It is critical that the credit reporting system is not used as a weapon to coerce Americans into paying medical and other bills they may not even owe, the leader of the federal consumer financial protection agency said Wednesday, referring to medical debt being included on credit reports.
Further, Consumer Financial Protection Bureau (CFBB) Director Rohit Chopra said, a recent announcement by the three national credit reporting agencies about medical debt reporting raises an issue: are the agencies acting as competitors or as a cartel?
Speaking to a meeting of the bureau’s Consumer Advisory Board (CAB), Chopra noted that the agency early last month unveiled a report titled Medical Debt Burden in the U.S. which – building on a previous bureau report published in 2014 – found that including medical bills in credit reports hurt both individuals seeking credit and financial institutions trying to assess the risk that any given person would default on a loan. The 2022 research, he said, reaffirmed that medical bills are less predictive, and reported $88 billion of outstanding medical bills in collections that affect one in every five consumers.
He asserted that the report showed that medical bills placed on credit reports can result in reduced access to credit, increased risk of bankruptcy, avoidance of medical care, and difficulty securing employment, even when the bill itself is inaccurate or erroneous.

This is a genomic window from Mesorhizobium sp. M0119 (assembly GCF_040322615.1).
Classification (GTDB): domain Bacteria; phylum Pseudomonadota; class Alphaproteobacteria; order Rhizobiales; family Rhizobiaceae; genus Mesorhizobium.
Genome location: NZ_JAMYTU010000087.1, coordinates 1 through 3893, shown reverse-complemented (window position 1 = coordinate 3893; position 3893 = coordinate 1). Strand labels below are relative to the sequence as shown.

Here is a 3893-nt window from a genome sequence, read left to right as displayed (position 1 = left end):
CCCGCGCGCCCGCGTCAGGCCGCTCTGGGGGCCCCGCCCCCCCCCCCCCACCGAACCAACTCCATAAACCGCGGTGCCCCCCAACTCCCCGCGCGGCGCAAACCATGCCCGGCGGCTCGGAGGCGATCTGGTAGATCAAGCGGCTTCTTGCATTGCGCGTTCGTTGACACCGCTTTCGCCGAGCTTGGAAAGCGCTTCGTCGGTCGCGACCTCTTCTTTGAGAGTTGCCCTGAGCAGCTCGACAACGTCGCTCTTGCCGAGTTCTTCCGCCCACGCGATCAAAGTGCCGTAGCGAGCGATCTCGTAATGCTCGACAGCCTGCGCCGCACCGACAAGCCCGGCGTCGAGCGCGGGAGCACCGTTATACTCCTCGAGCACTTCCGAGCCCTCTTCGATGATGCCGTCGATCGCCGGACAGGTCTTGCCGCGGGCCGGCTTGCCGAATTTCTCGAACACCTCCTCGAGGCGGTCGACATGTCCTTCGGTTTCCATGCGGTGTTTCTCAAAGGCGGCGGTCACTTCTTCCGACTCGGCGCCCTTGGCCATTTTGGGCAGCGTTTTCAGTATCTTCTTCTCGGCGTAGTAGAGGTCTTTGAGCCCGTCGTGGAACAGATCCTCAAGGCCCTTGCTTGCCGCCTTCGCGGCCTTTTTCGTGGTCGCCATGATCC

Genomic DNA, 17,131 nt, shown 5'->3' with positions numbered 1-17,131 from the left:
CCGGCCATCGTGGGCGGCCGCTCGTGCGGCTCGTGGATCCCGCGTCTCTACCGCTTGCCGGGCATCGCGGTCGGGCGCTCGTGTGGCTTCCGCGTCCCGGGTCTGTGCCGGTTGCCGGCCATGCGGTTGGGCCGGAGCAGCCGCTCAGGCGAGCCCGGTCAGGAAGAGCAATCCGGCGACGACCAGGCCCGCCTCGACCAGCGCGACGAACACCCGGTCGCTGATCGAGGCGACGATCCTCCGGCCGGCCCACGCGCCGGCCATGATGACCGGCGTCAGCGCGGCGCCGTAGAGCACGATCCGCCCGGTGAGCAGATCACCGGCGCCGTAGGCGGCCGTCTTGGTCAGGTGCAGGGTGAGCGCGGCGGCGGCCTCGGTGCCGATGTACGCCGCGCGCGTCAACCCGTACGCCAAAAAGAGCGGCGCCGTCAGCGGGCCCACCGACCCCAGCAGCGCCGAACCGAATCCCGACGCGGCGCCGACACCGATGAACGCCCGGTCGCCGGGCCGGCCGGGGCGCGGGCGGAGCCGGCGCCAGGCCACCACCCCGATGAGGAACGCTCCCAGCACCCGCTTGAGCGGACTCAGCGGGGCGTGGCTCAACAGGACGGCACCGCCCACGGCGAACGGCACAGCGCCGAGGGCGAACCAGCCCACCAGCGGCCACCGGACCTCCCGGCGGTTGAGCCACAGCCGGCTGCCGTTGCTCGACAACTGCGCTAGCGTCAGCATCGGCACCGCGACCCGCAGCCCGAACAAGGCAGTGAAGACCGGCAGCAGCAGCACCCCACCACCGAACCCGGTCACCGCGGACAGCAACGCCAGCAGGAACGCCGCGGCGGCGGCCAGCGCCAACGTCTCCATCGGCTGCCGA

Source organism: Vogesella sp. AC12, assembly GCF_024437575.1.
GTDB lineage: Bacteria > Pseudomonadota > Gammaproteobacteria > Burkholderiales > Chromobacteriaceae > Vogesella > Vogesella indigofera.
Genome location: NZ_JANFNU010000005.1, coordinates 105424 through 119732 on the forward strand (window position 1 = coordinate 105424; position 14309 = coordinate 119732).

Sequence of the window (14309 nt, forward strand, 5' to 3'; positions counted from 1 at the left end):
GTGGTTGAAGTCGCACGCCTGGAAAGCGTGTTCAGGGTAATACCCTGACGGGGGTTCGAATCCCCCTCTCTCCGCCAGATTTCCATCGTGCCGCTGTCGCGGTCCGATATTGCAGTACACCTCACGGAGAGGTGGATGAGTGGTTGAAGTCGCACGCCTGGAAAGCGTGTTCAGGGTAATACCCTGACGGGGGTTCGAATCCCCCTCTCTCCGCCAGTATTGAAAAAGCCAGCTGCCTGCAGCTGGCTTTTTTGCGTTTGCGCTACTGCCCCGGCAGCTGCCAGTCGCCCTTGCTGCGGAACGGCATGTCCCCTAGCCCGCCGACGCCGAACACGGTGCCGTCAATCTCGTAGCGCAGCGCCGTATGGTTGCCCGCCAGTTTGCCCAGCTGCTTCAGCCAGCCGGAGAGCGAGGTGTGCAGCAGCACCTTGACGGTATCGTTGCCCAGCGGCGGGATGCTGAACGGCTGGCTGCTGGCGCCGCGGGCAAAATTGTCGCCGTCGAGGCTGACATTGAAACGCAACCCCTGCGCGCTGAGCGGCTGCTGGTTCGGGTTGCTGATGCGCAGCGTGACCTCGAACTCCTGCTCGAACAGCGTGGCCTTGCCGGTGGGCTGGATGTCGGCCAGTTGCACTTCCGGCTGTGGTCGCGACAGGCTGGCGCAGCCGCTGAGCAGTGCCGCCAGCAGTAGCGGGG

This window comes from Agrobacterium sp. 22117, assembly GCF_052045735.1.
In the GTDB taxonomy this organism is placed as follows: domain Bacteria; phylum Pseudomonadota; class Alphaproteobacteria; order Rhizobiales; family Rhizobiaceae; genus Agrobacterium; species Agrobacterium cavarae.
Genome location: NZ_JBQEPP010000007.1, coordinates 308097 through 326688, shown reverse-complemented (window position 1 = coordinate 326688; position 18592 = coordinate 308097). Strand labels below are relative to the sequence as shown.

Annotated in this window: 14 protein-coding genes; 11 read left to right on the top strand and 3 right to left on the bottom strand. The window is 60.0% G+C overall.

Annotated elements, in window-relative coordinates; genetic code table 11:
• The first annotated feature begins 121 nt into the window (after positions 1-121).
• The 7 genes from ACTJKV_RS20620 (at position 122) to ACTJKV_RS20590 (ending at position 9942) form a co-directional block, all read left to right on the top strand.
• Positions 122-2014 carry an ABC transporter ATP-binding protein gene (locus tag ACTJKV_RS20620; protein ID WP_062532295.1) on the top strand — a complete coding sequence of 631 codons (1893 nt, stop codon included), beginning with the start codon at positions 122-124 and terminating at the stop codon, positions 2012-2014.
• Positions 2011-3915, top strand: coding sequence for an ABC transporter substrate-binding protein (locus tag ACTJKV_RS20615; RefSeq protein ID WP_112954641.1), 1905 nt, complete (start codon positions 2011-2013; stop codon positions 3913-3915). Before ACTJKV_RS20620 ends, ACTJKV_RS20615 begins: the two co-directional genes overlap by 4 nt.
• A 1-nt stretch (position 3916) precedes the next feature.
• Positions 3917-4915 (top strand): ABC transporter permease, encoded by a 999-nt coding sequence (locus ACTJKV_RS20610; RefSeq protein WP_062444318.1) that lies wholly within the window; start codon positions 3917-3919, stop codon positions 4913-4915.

The credit reporting agencies responded he said, but in an eyebrow-raising way.
“Less than 21 days after we published our report, Equifax, Experian, and TransUnion issued a joint statement to announce they were changing how medical bills would be reported on credit reports,” Chopra said. “The firms appeared to have made an agreement to decide how they wanted to report medical debt. This raised a key question: are these three firms acting as competitors or as a cartel?”
He told the group that important decisions about credit reporting should not be left up to three firms that “arbitrarily decide how reporting will impact consumers’ access to credit.”
He said the agency is “cautiously optimistic” about certain firms’ announcement. However, he said, the announcement does not “fundamentally address the concern that the credit reporting system can be used as a tool to coerce patients into paying bills they may not even owe. Moreover, it’s not clear whether or not these changes are durable or enforceable,” he said.
He asked the group to consider three questions:
- Is it appropriate to treat unpaid medical bills as a typical “debt”?
- If medical bills are not much help when it comes to predicting repayment on future loan obligations, should they even be included in credit reports?
- Should the groups think about the inclusion of allegedly unpaid medical bills in credit reports as part of the broader question of how data is used in consumer finance markets